Give me the short version: Peel your eyelids back and staple them to the top of your forehead. Ah, there now; it’s all happening and you can’t look away.
Do you want to read something really different? The whole beautiful universe turned inside out with all of the blood and sex and horror on display?
Ms Llewellyn’s style is exquisite and utterly fearless. Quests of longing and rites of passage find themselves transmogrified into more sinister paths, darkly glittering and drawing you helplessly in.
The collection is also generous in size and scope, the menagerie of tales defying the reader to define a favourite. If you are confronted by frank depictions of erotica and the raw, ever-flowering safe space of sexual fantasy I suggest you read Furnace anyway. Question yourself, everything you knew and especially the reality under your feet.
Fans of Catherynne M Valente or Laird Barron will particularly enjoy Llewellyn – a weird collision, or collusion of groups, true; but the common thread is lyricism grounded in the stony granite of reality. Savage fantasy juxtaposed against plain ordinary lives, characters who bring the action all too close to home.
My favourite bit: “Signs have long decayed into dust in this part of the city, and only ravens and dogs know the lay of the land. But the jewels of information gathered over the years are a crown, and for this single day you are Queen.”
All the stories in the collection are excellent, but some stood out. “Stabilimentum” concerned a young woman living in an expensive apartment only to find it infested with spiders. That story was told in such a way, you couldn’t help but fell legs crawling all over you. “It Feels Better Biting Down” is the story of two twins, a story of madness and transformation. Of Identity. In “Furnace” we find a town slowly dying from entropy, and a young girl trying to escape. The bizarre manifestations get worse but apathy is the worse plague. With “The Mysteries” a woman is summoned back to her ancestral home at the command of her ancient matriarch. Plans are put into motion to entertain the old woman in a fashion neither are liable to survive. “The Last, Clean, Bright Summer” is a sort of Cthulhian homage, told from the POV of a teenage girl who is a member of a cult she barely understands. Brutal and heartbreaking, it’s one of the most shocking in the collection.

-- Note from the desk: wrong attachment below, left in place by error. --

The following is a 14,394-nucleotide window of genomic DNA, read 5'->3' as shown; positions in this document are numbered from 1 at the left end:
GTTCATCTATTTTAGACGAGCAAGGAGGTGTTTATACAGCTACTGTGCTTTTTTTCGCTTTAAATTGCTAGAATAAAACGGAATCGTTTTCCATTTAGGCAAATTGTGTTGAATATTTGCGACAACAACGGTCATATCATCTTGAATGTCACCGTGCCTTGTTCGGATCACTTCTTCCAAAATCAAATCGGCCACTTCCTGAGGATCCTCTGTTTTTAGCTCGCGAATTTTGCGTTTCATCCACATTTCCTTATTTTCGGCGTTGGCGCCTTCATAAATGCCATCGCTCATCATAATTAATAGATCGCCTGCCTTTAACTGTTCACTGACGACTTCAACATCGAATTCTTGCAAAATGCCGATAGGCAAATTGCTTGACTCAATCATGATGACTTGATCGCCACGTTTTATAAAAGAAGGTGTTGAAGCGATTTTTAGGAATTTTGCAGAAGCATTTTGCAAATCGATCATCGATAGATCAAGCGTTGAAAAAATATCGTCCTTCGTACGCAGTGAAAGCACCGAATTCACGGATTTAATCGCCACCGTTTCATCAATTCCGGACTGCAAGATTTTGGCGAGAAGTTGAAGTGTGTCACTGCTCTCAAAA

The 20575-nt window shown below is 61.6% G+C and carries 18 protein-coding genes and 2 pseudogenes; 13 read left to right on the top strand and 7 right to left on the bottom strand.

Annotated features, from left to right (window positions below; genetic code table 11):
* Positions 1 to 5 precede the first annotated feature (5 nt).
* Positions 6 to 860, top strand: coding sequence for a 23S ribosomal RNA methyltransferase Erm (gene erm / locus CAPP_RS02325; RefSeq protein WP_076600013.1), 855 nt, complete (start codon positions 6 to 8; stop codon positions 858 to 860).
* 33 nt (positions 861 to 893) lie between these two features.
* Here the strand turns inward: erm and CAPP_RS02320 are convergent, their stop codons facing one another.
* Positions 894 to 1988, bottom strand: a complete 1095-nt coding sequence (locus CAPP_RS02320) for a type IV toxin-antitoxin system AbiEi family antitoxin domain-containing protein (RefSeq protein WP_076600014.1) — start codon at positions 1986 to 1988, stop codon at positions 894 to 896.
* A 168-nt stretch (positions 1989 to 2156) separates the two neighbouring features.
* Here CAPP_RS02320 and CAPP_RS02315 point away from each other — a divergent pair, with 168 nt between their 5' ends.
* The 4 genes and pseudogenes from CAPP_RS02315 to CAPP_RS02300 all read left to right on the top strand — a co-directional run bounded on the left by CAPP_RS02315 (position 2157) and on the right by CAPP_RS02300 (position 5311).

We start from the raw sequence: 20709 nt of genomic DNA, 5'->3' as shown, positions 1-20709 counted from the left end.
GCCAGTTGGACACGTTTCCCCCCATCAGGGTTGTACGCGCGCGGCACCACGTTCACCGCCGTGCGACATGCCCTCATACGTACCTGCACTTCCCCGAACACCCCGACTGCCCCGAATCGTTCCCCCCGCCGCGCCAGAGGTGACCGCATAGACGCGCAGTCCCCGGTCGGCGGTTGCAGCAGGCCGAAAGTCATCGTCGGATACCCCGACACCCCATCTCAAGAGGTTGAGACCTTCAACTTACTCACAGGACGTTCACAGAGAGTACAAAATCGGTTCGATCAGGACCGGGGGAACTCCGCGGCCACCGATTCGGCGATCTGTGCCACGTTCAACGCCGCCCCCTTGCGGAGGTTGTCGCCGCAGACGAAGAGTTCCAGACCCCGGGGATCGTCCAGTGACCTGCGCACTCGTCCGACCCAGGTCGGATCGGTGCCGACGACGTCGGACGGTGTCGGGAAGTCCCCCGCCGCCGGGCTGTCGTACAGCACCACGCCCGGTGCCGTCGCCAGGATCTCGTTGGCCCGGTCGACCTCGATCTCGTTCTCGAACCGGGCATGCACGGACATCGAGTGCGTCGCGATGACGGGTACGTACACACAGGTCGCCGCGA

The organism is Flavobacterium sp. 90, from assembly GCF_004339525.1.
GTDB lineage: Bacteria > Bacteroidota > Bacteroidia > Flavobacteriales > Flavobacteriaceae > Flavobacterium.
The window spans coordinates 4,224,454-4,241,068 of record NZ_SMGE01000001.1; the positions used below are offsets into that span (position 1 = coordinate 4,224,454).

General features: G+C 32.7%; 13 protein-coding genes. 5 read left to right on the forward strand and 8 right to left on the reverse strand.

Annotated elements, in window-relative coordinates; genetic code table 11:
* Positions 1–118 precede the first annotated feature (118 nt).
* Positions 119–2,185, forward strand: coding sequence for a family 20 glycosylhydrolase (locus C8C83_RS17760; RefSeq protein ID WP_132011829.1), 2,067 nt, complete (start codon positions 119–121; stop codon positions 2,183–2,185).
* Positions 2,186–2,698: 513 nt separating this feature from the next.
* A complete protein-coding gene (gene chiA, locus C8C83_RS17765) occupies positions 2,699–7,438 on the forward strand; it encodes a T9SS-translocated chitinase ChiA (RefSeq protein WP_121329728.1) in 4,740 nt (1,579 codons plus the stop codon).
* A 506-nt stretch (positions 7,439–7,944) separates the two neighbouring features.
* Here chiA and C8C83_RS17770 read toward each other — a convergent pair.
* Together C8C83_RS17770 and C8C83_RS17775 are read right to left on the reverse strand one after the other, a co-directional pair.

Llewellyn’s work is ethereal, her words teasing out images and sensations. Her tales reach deeper, affecting you in a more gestalt manner. You can finish a piece by her and have conflicting emotions, pulled in different directions by the narrative and the theme. She is one of those authors producing literary horror fiction that is every bit worth the hype you read.
Especially in the first story in the collection there is explicit sex. In a dark way, I found some of this erotic, but the sex is orbiting around death and annihilation. Perhaps this is the ultimate objective in orgasm, but it can be disturbing as well.
Many of the other stories are not particularly erotic so I would not label this a "sex and death" collection. The stories are universally well written evoking place and character in an unforgettable way. But they are all dark. These are not stories to read to children at bedtime.